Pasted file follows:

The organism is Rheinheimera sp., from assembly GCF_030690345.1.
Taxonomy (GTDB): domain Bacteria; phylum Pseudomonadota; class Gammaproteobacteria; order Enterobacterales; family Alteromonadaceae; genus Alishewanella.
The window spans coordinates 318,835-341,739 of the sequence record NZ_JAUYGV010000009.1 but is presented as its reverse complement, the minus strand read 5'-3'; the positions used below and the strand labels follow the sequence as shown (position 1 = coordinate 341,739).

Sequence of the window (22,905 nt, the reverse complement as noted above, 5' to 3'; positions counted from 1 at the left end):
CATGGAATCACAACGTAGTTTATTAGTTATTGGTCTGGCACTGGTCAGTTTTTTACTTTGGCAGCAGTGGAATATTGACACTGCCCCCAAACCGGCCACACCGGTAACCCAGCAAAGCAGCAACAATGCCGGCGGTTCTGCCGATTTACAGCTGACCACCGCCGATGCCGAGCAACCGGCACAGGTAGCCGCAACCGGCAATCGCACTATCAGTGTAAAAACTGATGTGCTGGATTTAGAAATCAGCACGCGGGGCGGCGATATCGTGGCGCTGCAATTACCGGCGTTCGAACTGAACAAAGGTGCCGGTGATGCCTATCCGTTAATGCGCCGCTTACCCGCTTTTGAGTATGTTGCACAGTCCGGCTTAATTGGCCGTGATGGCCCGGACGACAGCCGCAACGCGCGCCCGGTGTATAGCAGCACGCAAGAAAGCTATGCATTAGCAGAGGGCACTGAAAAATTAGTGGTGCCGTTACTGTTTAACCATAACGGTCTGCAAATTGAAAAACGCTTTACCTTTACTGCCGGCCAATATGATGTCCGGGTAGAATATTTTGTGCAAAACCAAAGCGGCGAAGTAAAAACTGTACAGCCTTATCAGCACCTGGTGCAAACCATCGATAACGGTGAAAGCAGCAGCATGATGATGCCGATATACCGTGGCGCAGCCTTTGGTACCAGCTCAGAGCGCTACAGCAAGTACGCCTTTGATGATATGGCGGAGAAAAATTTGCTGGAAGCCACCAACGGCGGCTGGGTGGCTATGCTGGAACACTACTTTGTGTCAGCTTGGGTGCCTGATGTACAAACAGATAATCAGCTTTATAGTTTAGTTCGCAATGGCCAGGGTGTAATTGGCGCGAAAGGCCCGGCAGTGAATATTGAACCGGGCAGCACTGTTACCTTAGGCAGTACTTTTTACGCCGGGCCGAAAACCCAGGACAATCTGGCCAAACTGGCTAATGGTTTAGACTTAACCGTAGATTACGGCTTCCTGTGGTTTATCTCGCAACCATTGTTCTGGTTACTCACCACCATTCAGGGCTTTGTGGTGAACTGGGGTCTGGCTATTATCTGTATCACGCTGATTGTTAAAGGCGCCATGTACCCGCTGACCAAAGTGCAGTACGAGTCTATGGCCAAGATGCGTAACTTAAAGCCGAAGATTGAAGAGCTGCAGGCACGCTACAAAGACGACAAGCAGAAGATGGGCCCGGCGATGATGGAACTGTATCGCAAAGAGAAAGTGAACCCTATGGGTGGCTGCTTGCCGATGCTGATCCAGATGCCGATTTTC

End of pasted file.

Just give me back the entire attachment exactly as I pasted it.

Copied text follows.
The organism is Rheinheimera sp., from assembly GCF_030690345.1.
Taxonomy (GTDB): domain Bacteria; phylum Pseudomonadota; class Gammaproteobacteria; order Enterobacterales; family Alteromonadaceae; genus Alishewanella.
The window spans coordinates 318,835-341,739 of the sequence record NZ_JAUYGV010000009.1 but is presented as its reverse complement, the minus strand read 5'-3'; the positions used below and the strand labels follow the sequence as shown (position 1 = coordinate 341,739).

Sequence of the window (22,905 nt, the reverse complement as noted above, 5' to 3'; positions counted from 1 at the left end):
CATGGAATCACAACGTAGTTTATTAGTTATTGGTCTGGCACTGGTCAGTTTTTTACTTTGGCAGCAGTGGAATATTGACACTGCCCCCAAACCGGCCACACCGGTAACCCAGCAAAGCAGCAACAATGCCGGCGGTTCTGCCGATTTACAGCTGACCACCGCCGATGCCGAGCAACCGGCACAGGTAGCCGCAACCGGCAATCGCACTATCAGTGTAAAAACTGATGTGCTGGATTTAGAAATCAGCACGCGGGGCGGCGATATCGTGGCGCTGCAATTACCGGCGTTCGAACTGAACAAAGGTGCCGGTGATGCCTATCCGTTAATGCGCCGCTTACCCGCTTTTGAGTATGTTGCACAGTCCGGCTTAATTGGCCGTGATGGCCCGGACGACAGCCGCAACGCGCGCCCGGTGTATAGCAGCACGCAAGAAAGCTATGCATTAGCAGAGGGCACTGAAAAATTAGTGGTGCCGTTACTGTTTAACCATAACGGTCTGCAAATTGAAAAACGCTTTACCTTTACTGCCGGCCAATATGATGTCCGGGTAGAATATTTTGTGCAAAACCAAAGCGGCGAAGTAAAAACTGTACAGCCTTATCAGCACCTGGTGCAAACCATCGATAACGGTGAAAGCAGCAGCATGATGATGCCGATATACCGTGGCGCAGCCTTTGGTACCAGCTCAGAGCGCTACAGCAAGTACGCCTTTGATGATATGGCGGAGAAAAATTTGCTGGAAGCCACCAACGGCGGCTGGGTGGCTATGCTGGAACACTACTTTGTGTCAGCTTGGGTGCCTGATGTACAAACAGATAATCAGCTTTATAGTTTAGTTCGCAATGGCCAGGGTGTAATTGGCGCGAAAGGCCCGGCAGTGAATATTGAACCGGGCAGCACTGTTACCTTAGGCAGTACTTTTTACGCCGGGCCGAAAACCCAGGACAATCTGGCCAAACTGGCTAATGGTTTAGACTTAACCGTAGATTACGGCTTCCTGTGGTTTATCTCGCAACCATTGTTCTGGTTACTCACCACCATTCAGGGCTTTGTGGTGAACTGGGGTCTGGCTATTATCTGTATCACGCTGATTGTTAAAGGCGCCATGTACCCGCTGACCAAAGTGCAGTACGAGTCTATGGCCAAGATGCGTAACTTAAAGCCGAAGATTGAAGAGCTGCAGGCACGCTACAAAGACGACAAGCAGAAGATGGGCCCGGCGATGATGGAACTGTATCGCAAAGAGAAAGTGAACCCTATGGGTGGCTGCTTGCCGATGCTGATCCAGATGCCGATTTTC